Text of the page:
Poe said the programs target the “most dangerous” 20 hours in kids’ lives — the time after school before parents return home from work and Friday and Saturday nights.

“We try to pack everything we do in those time periods,” Poe said, indicating YFC operates nearly 40 different programs every week in the six communities.

For example, the organization has a drop-in center in Willmar with a lounge and a “warehouse” space painted black and equipped with a large gaming system and stage for live music on weekends.

A new program launched earlier this month brought out 40 middle school boys to Burger King where they ate free food and had time to interact with staff and volunteers.

Perhaps the free food had something to do with the large turnout. But that’s OK as far as Poe is concerned, reiterating that free food and transportation are vital ingredients for youth ministry programs. YFC operates five buses to pick up kids and bring them back home.

There is also a non-religious program for fifth-graders in Willmar. The mentoring program is made up of about 50 percent Somali youth.


Staff members provide religious programs and one-on-one meetings at the boys group home and Prairie Lakes Youth Programs — the juvenile detention center in Willmar.

Poe said a new Youth for Christ staff member was exposed to the program when he was locked up at Prairie Lakes 10 years ago and decided “it was time for him to change his life.” He’s now running a Youth for Christ program called “city life” geared toward kids who, for example, may play basketball with friends in neighborhood parks rather than in the gym with the school team.

“He was one of those kids, so he understands how to link up with them,” Poe said.

Time for change

At 67, and with six grandchildren that he and his wife of 47 years want to spend time with, Poe said it was time to retire.

“I didn’t want to be the old guy in the room saying, ‘here’s how we used to do things,’” he said. “I just felt like it was time for someone new with maybe a different set of eyes, some different skills to come in and do with Youth for Christ what I was offered the opportunity to do years ago.”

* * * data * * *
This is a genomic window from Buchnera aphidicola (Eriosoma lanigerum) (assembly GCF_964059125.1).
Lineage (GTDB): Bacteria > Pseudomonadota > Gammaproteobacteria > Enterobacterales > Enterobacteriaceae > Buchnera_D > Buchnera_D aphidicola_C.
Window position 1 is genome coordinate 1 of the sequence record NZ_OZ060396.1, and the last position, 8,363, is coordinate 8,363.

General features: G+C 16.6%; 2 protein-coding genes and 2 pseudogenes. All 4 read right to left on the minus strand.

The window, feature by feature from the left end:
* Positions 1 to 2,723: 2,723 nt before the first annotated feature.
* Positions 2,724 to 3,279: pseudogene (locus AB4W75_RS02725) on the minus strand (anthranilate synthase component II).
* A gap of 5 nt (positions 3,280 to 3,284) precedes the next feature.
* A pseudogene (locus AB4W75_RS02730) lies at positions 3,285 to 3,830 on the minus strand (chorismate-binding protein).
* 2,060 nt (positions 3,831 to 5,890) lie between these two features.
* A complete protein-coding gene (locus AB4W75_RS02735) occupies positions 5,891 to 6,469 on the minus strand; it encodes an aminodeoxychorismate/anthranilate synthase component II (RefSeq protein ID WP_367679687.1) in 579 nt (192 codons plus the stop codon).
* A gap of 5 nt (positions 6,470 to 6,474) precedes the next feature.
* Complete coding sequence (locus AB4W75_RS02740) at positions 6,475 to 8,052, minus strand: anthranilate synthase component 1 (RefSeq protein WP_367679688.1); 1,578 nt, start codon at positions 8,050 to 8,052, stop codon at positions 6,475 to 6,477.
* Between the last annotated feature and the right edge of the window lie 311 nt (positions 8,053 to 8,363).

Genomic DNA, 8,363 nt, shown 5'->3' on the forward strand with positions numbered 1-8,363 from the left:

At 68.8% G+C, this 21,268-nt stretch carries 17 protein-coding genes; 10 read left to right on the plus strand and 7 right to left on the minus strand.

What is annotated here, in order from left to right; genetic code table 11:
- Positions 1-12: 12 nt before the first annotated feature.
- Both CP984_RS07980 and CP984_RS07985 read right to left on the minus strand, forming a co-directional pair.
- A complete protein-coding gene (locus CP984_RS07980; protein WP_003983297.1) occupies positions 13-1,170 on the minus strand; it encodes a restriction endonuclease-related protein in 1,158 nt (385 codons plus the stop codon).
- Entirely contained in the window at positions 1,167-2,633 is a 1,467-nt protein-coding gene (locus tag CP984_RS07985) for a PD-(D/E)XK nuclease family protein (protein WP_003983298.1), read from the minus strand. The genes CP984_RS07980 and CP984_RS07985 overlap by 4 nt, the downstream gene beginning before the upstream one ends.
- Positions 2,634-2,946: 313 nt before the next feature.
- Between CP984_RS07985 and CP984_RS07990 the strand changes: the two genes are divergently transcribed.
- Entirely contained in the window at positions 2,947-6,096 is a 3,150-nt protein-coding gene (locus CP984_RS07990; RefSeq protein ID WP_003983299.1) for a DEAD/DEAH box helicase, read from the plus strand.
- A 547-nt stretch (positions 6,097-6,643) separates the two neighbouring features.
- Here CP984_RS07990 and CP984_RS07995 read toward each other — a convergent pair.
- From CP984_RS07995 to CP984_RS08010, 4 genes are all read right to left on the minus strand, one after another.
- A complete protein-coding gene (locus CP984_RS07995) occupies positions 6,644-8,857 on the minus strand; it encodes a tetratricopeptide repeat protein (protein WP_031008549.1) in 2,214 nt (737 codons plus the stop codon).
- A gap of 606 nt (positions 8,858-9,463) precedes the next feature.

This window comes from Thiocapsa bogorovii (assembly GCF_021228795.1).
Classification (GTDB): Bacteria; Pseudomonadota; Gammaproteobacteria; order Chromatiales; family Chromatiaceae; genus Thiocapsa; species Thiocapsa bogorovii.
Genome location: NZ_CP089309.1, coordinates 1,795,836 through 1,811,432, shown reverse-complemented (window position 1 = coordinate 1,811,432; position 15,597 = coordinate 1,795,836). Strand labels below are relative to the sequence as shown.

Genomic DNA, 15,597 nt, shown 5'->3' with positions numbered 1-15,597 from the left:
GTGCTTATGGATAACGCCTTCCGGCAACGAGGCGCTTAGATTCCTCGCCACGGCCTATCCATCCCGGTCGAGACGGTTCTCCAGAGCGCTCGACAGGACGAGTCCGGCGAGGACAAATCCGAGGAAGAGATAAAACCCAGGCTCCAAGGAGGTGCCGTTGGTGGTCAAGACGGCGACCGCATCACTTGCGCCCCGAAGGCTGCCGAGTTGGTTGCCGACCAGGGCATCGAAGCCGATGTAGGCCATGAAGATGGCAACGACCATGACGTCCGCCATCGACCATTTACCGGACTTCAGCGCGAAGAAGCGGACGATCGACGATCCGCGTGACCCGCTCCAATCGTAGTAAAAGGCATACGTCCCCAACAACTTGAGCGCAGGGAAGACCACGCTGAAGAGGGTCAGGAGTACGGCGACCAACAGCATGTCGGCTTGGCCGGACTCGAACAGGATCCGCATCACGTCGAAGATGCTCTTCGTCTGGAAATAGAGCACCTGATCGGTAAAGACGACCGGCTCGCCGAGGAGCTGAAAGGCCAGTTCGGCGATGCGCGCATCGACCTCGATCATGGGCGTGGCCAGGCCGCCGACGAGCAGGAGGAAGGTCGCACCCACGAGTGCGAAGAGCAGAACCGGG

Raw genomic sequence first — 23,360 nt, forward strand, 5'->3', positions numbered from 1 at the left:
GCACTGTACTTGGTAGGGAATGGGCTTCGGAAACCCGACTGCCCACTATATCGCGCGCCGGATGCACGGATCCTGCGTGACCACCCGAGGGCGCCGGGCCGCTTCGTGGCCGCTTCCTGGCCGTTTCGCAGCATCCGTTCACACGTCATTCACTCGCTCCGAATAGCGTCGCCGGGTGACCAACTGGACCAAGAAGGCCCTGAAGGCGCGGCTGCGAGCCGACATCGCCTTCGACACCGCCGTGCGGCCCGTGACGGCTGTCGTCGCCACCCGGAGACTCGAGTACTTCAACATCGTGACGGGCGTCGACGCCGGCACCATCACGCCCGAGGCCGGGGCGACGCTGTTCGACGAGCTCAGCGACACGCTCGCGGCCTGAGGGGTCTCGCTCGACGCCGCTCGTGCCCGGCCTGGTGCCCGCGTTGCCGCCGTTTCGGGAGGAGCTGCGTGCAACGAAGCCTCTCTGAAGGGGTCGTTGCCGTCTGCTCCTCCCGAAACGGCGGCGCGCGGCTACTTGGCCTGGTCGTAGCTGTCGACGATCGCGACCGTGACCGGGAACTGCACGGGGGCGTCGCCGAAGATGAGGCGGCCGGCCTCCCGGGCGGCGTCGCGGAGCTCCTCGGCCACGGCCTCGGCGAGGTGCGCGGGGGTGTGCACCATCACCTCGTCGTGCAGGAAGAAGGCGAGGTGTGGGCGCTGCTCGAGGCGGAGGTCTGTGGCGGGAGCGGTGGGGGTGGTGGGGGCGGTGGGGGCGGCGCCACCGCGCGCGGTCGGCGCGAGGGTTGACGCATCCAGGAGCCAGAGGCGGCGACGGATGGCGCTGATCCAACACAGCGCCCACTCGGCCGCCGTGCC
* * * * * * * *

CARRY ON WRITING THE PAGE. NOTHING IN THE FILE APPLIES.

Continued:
The job is now filled by Levesque, who spent the last two years living in a 350-square-foot camper with his wife and three kids while traveling to 25 states to provide education about human trafficking. They’re trading the camper for a house in Willmar.

“I’m looking forward to working with the teens in west central Minnesota,” said Levesque, who had been a public school teacher and physical fitness instructor.

He said YFC currently has contact with about 800 kids every week. “I’m eager to see how much more we can do,” he said.

Levesque said he knows he has big shoes to fill.

“Hopefully the community is ready for a new set of shoes,” he said, so he can “continue what Bob has done so, so well.”

Related Topics: FAITH
Carolyn Lange is a features writer at the West Central Tribune. She can be reached at or 320-894-9750
What To Read Next
With its soft and gooey center surrounded by a crisp exterior, kladdkaka is the perfect cross between a brownie and a molten lava cake.
Submissions to the weekly Church Calendar published Saturdays should be emailed to by noon Wednesday.
Events and classes scheduled in the outdoors, gardening and farming. Submit your event at by noon on Tuesday.
This week, gardening columnist Don Kinzler fields questions on hibiscus plants, beating apple trees and how long grass seeds will last.